By Sam Reed
Updated Sep 06, 2018 @ 12:30 pm

Before we dig into it, we are pleased to report Novak Djokovic — a Very Sweaty Man — was looking like an absolute snack last night.

Behold, the shirtless photos in which the Serbian tennis player is seen completely feeling himself:


Some context for the curious: During a match against Australia's John Millman on Wednesday evening, Djokovic had some time to himself while his opponent asked to please be excused as he swapped out his sopping wet look for some fresh attire (anyone in New York knows that last night was steamy as hell, but unfortunately the rest of us were not afforded the luxury of pressing pause on our work obligations to freshen up). He was so sweaty he reportedly couldn't get the extra balls out of his pocket.

Meanwhile, Djokovic chilled shirtless on the sidelines, as discussed above. A reminder:

2018 US Open - Day 10
Credit: Julian Finney/Getty Images

If you've been paying attention to the U.S. Open, you'll recall that last week, French player Alize Cornet was cited for "unsportsmanlike conduct" after she returned to the court following an outfit change, realized her top was on backwards, and switched it around. If you haven't been paying attention, we'll sum up in one word the outcry from the general public (but particularly the feminist corners of the general public): Rage.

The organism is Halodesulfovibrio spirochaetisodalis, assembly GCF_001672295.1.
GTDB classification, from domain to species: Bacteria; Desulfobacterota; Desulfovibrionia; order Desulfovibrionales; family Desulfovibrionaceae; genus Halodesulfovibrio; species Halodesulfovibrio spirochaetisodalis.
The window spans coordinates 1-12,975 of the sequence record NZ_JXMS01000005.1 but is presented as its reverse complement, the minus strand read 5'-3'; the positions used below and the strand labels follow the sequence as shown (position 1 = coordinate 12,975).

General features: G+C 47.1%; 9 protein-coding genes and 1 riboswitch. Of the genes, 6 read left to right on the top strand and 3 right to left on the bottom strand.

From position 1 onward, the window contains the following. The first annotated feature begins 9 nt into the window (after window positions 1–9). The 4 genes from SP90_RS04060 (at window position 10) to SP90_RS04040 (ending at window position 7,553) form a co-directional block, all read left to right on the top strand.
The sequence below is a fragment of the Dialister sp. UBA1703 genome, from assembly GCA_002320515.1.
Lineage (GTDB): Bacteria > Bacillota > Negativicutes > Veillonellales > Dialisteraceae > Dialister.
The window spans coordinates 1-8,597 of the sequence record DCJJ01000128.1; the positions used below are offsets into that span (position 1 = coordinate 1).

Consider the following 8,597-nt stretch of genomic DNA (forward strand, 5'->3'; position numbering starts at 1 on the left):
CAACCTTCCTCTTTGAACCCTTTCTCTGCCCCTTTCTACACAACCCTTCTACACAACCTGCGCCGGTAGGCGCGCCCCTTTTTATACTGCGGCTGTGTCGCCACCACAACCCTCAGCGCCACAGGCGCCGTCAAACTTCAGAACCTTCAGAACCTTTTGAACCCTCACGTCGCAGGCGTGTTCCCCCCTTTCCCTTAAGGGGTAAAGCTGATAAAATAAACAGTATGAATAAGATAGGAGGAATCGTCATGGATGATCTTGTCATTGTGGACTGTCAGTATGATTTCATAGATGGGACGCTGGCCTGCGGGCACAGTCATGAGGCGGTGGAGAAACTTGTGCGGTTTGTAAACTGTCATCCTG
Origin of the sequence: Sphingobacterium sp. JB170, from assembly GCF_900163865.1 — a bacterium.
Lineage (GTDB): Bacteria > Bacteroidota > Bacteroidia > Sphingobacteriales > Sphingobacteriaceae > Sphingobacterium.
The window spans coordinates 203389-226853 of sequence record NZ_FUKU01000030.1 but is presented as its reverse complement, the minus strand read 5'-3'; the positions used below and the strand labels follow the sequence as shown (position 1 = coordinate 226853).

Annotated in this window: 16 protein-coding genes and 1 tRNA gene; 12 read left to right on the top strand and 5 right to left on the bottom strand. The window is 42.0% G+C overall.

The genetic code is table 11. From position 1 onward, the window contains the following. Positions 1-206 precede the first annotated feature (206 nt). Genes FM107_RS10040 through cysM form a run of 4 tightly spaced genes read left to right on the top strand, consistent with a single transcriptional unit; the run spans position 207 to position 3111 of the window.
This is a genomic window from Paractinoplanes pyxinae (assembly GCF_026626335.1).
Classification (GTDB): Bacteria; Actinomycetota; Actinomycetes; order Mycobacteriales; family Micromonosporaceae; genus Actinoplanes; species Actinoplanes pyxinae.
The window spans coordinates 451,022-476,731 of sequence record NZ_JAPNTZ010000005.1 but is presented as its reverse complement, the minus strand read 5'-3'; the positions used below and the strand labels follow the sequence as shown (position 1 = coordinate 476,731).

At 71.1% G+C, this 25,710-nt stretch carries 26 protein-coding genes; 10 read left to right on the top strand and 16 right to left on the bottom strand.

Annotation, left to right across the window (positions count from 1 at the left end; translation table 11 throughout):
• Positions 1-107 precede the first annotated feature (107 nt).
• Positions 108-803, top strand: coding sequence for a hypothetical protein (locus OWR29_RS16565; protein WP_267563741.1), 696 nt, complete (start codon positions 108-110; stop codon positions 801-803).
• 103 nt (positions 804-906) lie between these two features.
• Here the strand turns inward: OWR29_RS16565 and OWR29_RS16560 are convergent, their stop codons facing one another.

"Ridiculous!" cried Tracy Austin, a former U.S. Open champ. "We see a full covering sports bra — big deal. Men change their shirts multiple times a match."

Which brings us back to Djokovic. Following his thirst-trap shirtless display on the court, many fans were left wondering, "whoa, wait a sec, how is that okay, when Cornet's mid-match switcharoo is not?"

Jill Ciminillo put it more eloquently. "So @usopen this is ok, but a girl in a tank top raises eyebrows?" she tweeted. "@DjokerNole is attractive and all, but #doublestandard." Others echoed the sentiment.

In case you missed it, this isn't the first time that various international tennis associations have come under fire for sexist policing of women's ensembles. Just last week, the President of the French Open, Bernard Giudicelli, issued a statement revealing that the tournament would be changing its dress codes for the 2019 event, specifically citing Serena Williams now-infamous catsuit as an example of what wouldn't be allowed. "You have to respect the game and the place," he told Tennis Magazine.

The debacles have led some to decry the tennis court as the next battleground for feminism. If it means more Serena in catsuits and/or tutus, plus, you know, advancing the feminist agenda, we're game.